Canada promised new sanctions against 10 people it called close associates of the Russian and Belarusian regimes for facilitating and enabling the violation of Ukraine’s sovereignty. Ottawa did not name the people.
However, Ukraine called for even more punitive international action against Russia, with Foreign Minister Dmytro Kuleba saying “half measures are no longer enough.”
The country has tried to use the horrors on display in kyiv to spur action. Officials on Monday visited foreign journalists in Motyzhyn, a town southwest of Bucha, where the mayor lay partially buried in a well with her husband and son.
Russia has denied any responsibility for the civilian deaths, claiming against evidence to the contrary that the bodies were staged in the streets.
President Volodymyr Zelensky visited Bucha on Monday to see for himself.
“It is important to show the whole world what the Russian Federation and the Russian military did here,” he said, calling it “simply unimaginable.”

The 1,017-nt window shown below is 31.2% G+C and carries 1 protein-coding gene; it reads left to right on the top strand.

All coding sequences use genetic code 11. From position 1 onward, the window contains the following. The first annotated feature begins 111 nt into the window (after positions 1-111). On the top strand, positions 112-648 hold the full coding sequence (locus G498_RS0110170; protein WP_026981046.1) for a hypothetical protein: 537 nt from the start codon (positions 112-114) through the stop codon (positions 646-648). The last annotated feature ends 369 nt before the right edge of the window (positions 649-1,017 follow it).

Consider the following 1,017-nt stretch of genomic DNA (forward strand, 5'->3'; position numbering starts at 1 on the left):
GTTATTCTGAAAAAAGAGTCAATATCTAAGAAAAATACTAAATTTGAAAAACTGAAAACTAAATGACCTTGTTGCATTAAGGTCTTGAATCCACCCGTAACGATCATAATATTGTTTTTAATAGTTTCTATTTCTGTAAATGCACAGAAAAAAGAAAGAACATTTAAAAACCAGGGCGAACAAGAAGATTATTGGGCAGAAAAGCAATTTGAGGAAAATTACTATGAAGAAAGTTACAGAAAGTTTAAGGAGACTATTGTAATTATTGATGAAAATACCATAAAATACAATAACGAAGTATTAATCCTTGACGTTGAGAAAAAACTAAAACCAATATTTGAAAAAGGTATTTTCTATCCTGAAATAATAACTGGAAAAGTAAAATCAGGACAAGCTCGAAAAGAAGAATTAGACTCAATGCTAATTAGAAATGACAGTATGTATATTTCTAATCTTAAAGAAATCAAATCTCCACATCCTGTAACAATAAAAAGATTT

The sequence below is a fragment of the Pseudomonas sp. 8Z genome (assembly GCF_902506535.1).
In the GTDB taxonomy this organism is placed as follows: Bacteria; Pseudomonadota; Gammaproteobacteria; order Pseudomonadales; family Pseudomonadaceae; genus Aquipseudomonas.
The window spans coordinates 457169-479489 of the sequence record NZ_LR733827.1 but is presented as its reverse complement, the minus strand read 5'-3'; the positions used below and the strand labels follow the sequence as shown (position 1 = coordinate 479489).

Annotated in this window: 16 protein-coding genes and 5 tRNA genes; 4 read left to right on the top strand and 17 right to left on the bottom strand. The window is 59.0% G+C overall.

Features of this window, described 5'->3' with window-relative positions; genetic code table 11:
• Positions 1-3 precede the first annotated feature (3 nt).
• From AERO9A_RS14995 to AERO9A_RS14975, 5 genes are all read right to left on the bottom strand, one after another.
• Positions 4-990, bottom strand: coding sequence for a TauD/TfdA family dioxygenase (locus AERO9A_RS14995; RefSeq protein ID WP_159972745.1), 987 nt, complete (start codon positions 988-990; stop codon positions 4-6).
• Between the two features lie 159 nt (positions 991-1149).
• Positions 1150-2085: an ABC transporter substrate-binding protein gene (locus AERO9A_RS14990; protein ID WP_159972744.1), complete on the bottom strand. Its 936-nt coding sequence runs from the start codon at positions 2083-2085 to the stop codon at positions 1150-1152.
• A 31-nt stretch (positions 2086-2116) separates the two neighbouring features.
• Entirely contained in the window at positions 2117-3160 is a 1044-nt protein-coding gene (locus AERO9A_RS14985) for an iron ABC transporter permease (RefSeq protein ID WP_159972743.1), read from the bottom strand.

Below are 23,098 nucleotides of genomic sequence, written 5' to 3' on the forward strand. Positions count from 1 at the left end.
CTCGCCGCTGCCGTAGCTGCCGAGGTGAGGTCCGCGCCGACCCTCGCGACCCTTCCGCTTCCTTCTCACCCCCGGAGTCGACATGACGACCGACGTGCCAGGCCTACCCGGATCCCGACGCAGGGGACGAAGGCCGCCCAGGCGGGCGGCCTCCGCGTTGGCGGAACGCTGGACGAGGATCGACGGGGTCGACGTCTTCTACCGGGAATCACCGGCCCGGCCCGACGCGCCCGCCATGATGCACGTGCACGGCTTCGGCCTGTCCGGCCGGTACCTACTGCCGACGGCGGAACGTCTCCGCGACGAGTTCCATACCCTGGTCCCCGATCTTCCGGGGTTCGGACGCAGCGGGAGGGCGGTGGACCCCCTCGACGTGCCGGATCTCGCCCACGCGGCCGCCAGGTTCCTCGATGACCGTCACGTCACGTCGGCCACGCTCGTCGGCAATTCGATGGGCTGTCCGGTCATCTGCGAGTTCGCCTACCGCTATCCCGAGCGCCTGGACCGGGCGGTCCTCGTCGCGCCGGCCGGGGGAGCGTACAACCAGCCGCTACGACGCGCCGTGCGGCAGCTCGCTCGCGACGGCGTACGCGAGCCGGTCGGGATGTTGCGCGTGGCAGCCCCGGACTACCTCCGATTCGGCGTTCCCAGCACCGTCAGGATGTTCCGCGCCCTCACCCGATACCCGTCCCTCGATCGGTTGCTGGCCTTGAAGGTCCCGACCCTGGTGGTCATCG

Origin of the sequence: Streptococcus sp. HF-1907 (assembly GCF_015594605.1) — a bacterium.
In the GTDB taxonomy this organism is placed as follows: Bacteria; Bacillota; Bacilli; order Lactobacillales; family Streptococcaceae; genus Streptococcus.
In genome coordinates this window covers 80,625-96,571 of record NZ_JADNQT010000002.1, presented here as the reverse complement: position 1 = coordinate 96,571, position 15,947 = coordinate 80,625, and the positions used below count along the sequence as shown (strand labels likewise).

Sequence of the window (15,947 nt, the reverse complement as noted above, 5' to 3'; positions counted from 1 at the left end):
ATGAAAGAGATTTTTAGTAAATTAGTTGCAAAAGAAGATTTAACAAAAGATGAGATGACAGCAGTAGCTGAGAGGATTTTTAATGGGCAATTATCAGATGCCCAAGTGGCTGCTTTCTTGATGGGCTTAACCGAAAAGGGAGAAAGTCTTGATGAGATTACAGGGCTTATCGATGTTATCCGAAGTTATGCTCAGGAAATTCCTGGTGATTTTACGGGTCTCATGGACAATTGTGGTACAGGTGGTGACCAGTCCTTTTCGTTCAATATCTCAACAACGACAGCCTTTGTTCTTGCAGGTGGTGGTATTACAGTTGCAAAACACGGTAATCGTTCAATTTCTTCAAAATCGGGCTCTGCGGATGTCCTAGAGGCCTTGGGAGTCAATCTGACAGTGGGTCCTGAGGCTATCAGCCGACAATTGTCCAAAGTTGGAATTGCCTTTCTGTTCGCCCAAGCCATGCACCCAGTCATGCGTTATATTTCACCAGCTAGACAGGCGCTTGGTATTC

“Children were killed, women were raped,” he said, vowing to hold Russia accountable “for the acts they perpetrated.”
Meanwhile, Ukraine’s defense minister warned that the worst was yet to come, pointing to Russian troop and weapons movements that suggested readiness for a new bid to conquer Kharkiv, the country’s second-largest city. Kyiv Mayor Vitali Klitschko has warned against an immediate return to the capital, saying much of the unexploded ordnance has yet to be cleared and there is still a chance of more missile strikes.
How to dispose of unexploded ordnance has become one of the central questions for Ukrainian farmers.
The balloon and the mail